# nLab binomial theorem

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### Context

#### Combinatorics

combinatorics

enumerative combinatorics

graph theory

rewriting

### Polytopes

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category: combinatorics

# Contents

## Statement

For $k$ a natural number and $r$ a complex number, define the falling factorial by

$r^{\underline{k}} = r(r-1)\ldots (r-k+1),$

a polynomial of degree $k$ evaluated at $r$. If $r$ is a natural number, this expression vanishes for $k \gt r$.

The binomial theorem may be stated thus: if $r$ is any complex number and ${|x|} \lt 1$, then

$(1 + x)^r = \sum_{k \geq 0} \frac{r^{\underline{k}} x^k}{k!}$

where the left side may be formally defined as $\exp(r \cdot \log (1+x))$, taking the principal branch of the logarithm as defined by the power series

$\log(1 + x) = x - \frac{x^2}{2} + \frac{x^3}{3} - \ldots$

with radius of convergence equal to $1$. (A formal verification of the binomial theorem may be found at coinduction.)

Thus, if we define the binomial coefficient $\binom{r}{k}$ by the formula

$\binom{r}{k} \coloneqq \frac{r^{\underline{k}}}{k!},$

then we have

$(y + x)^r = \sum_{k \geq 0} \binom{r}{k} y^{r-k}x^k$

whenever ${|\frac{x}{y}|} \lt 1$, i.e., whenever ${|y|} \gt {|x|}$. More precisely: for any fixed $y \neq 0$, this equation holds for any branch of the logarithm that we use to define $(y+x)^r$ as $\exp(r\log(y+x))$ over the domain $\{x: {|x|} \lt {|y|}\}$.

## Combinatorial interpretation

The special finitary case in which $i, j, n$ are positive integers,

$(i + j)^n = \sum_{0 \leq k \leq n} \binom{n}{k} i^k j^{n-k}$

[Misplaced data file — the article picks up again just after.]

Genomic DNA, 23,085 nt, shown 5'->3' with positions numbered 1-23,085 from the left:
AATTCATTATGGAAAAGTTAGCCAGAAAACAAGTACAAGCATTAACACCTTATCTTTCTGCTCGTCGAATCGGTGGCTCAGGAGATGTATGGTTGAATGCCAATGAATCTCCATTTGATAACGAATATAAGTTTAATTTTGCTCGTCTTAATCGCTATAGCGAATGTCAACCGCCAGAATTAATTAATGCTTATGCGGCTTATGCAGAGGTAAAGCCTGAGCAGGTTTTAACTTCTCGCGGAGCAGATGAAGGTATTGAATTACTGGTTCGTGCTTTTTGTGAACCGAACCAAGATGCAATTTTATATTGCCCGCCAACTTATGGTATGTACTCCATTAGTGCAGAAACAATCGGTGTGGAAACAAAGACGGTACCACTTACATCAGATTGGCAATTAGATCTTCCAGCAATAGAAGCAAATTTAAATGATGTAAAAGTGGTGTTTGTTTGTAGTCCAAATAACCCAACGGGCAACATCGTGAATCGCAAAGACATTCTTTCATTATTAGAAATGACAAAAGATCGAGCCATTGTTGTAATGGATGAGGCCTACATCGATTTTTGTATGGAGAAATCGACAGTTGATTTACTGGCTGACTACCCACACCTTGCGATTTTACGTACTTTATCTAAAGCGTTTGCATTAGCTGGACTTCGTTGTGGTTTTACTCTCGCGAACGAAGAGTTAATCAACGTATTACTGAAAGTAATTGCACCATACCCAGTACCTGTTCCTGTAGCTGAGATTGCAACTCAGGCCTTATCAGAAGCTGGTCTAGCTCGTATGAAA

may be established combinatorially (or in “bijective fashion”) as follows. Start by interpreting $(i + j)^n$ as the number of functions $f: N \to I \sqcup J$ from an $n$-element set, where $I, J$ have cardinalities $i, j$ respectively. By pulling back $f$ along each of the inclusions of $I, J$ into $I \sqcup J$, we get functions $f_I: f^{-1}(I) \to I$, $f_J: f^{-1}(J) \to J$. Here $f^{-1}(I)$ and $f^{-1}(J)$ are complementary subsets of $N$, say of cardinalities $k$ and $n-k$ respectively. (In effect, we are using the fact that the category of finite sets is an extensive category.) Thus, $f$ determines and is uniquely determined by the following data

• A subset $K (= f^{-1}(I))$ of $N$,
• A function $g (= f_I)$ of the form $K \to I$,
• A function $h (= f_J)$ of the form $N-K \to J$

and by counting the number of such triplets $(K, g, h)$, we are led to the right-hand side of the previous displayed equation.

Notice this gives a rigorous proof for the polynomial identity

$(x+y)^n = \sum_{0 \leq k \leq n} \binom{n}{k} x^k y^{n-k}$

since a polynomial in $\mathbb{Z}[x, y]$ is the zero polynomial if it vanishes for all positive integer values substituted for $x$ and $y$.

## Pascal’s triangle

The binomial coefficient polynomials $\binom{x}{k}$ (here $x$ is an indeterminate) satisfy the recurrence

$\Delta \binom{x}{k} \coloneqq \binom{x+1}{k} - \binom{x}{k} = \binom{x}{k-1}, \qquad \binom{x}{0} \coloneqq 1, \binom{0}{k} = 0\; (k \neq 0)$

where the first two equations may also be written as

$\Delta \frac{x^\underline{k}}{k!} = \frac{x^\underline{k-1}}{(k-1)!}, \qquad \frac{x^\underline{0}}{0!} = 1.$

The first equation may be viewed as the discrete analogue of the continuous derivative formula

$\frac{d}{d x} \frac{x^k}{k!} = \frac{x^{k-1}}{(k-1)!}.$

The more familiar form of this recurrence,

$\binom{x+1}{k} = \binom{x}{k} + \binom{x}{k-1},$

may be interpreted combinatorially: a $k$-element subset $K$ of $X + 1$ is either entirely contained in $X$, or is determined by the $(k-1)$-element subset of $X$ that is $K \cap X$.